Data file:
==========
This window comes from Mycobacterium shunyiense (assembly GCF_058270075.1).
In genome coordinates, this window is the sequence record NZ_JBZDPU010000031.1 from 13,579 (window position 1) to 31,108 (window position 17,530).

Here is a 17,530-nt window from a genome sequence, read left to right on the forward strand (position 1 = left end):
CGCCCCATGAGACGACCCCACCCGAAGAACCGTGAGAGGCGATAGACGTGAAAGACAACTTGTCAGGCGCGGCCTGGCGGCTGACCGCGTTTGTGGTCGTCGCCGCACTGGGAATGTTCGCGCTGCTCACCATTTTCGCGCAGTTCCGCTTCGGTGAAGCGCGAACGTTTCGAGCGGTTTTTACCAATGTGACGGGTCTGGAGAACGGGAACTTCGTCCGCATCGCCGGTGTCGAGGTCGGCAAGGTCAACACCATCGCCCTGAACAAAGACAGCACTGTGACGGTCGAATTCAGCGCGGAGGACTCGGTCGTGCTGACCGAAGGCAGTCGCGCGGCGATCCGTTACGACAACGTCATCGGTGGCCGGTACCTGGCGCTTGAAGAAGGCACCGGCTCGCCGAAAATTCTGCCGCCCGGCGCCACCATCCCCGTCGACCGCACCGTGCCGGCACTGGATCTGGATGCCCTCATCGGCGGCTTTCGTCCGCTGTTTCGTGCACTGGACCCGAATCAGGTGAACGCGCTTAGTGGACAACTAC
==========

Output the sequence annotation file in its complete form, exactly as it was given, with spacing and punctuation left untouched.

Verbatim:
This window comes from Mycobacterium shunyiense (assembly GCF_058270075.1).
In genome coordinates, this window is the sequence record NZ_JBZDPU010000031.1 from 13,579 (window position 1) to 31,108 (window position 17,530).

Here is a 17,530-nt window from a genome sequence, read left to right on the forward strand (position 1 = left end):
CGCCCCATGAGACGACCCCACCCGAAGAACCGTGAGAGGCGATAGACGTGAAAGACAACTTGTCAGGCGCGGCCTGGCGGCTGACCGCGTTTGTGGTCGTCGCCGCACTGGGAATGTTCGCGCTGCTCACCATTTTCGCGCAGTTCCGCTTCGGTGAAGCGCGAACGTTTCGAGCGGTTTTTACCAATGTGACGGGTCTGGAGAACGGGAACTTCGTCCGCATCGCCGGTGTCGAGGTCGGCAAGGTCAACACCATCGCCCTGAACAAAGACAGCACTGTGACGGTCGAATTCAGCGCGGAGGACTCGGTCGTGCTGACCGAAGGCAGTCGCGCGGCGATCCGTTACGACAACGTCATCGGTGGCCGGTACCTGGCGCTTGAAGAAGGCACCGGCTCGCCGAAAATTCTGCCGCCCGGCGCCACCATCCCCGTCGACCGCACCGTGCCGGCACTGGATCTGGATGCCCTCATCGGCGGCTTTCGTCCGCTGTTTCGTGCACTGGACCCGAATCAGGTGAACGCGCTTAGTGGACAACTAC